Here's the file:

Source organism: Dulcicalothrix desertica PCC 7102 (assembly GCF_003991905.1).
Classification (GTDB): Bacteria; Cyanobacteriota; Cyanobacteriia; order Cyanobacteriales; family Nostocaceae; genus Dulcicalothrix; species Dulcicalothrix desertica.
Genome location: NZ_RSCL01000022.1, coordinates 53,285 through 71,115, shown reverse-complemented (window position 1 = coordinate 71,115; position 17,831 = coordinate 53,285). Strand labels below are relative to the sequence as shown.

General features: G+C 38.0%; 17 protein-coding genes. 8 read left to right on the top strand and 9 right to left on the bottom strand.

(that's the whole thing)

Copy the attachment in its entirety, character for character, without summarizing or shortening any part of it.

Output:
Source organism: Dulcicalothrix desertica PCC 7102 (assembly GCF_003991905.1).
Classification (GTDB): Bacteria; Cyanobacteriota; Cyanobacteriia; order Cyanobacteriales; family Nostocaceae; genus Dulcicalothrix; species Dulcicalothrix desertica.
Genome location: NZ_RSCL01000022.1, coordinates 53,285 through 71,115, shown reverse-complemented (window position 1 = coordinate 71,115; position 17,831 = coordinate 53,285). Strand labels below are relative to the sequence as shown.

General features: G+C 38.0%; 17 protein-coding genes. 8 read left to right on the top strand and 9 right to left on the bottom strand.